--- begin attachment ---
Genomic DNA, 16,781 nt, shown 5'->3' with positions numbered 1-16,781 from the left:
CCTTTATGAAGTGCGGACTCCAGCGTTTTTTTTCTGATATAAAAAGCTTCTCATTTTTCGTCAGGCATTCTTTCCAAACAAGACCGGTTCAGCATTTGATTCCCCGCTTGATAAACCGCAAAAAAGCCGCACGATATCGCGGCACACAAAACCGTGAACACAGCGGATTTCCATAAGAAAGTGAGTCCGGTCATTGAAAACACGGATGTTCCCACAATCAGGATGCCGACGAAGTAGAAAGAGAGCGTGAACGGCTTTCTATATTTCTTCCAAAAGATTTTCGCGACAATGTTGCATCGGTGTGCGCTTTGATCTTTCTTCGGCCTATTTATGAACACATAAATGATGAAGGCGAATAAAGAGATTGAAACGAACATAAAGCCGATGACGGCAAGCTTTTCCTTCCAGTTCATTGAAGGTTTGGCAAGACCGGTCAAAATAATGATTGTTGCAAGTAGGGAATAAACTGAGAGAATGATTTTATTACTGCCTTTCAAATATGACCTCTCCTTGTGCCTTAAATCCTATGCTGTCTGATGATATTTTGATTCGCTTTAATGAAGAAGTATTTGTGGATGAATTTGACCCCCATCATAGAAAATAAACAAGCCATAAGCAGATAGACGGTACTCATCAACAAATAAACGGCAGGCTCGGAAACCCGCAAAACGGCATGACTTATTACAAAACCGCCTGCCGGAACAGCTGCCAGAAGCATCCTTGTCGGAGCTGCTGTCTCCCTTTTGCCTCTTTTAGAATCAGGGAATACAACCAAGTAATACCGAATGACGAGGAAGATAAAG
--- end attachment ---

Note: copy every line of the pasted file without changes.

Genomic DNA, 16,781 nt, shown 5'->3' with positions numbered 1-16,781 from the left:
CCTTTATGAAGTGCGGACTCCAGCGTTTTTTTTCTGATATAAAAAGCTTCTCATTTTTCGTCAGGCATTCTTTCCAAACAAGACCGGTTCAGCATTTGATTCCCCGCTTGATAAACCGCAAAAAAGCCGCACGATATCGCGGCACACAAAACCGTGAACACAGCGGATTTCCATAAGAAAGTGAGTCCGGTCATTGAAAACACGGATGTTCCCACAATCAGGATGCCGACGAAGTAGAAAGAGAGCGTGAACGGCTTTCTATATTTCTTCCAAAAGATTTTCGCGACAATGTTGCATCGGTGTGCGCTTTGATCTTTCTTCGGCCTATTTATGAACACATAAATGATGAAGGCGAATAAAGAGATTGAAACGAACATAAAGCCGATGACGGCAAGCTTTTCCTTCCAGTTCATTGAAGGTTTGGCAAGACCGGTCAAAATAATGATTGTTGCAAGTAGGGAATAAACTGAGAGAATGATTTTATTACTGCCTTTCAAATATGACCTCTCCTTGTGCCTTAAATCCTATGCTGTCTGATGATATTTTGATTCGCTTTAATGAAGAAGTATTTGTGGATGAATTTGACCCCCATCATAGAAAATAAACAAGCCATAAGCAGATAGACGGTACTCATCAACAAATAAACGGCAGGCTCGGAAACCCGCAAAACGGCATGACTTATTACAAAACCGCCTGCCGGAACAGCTGCCAGAAGCATCCTTGTCGGAGCTGCTGTCTCCCTTTTGCCTCTTTTAGAATCAGGGAATACAACCAAGTAATACCGAATGACGAGGAAGATAAAG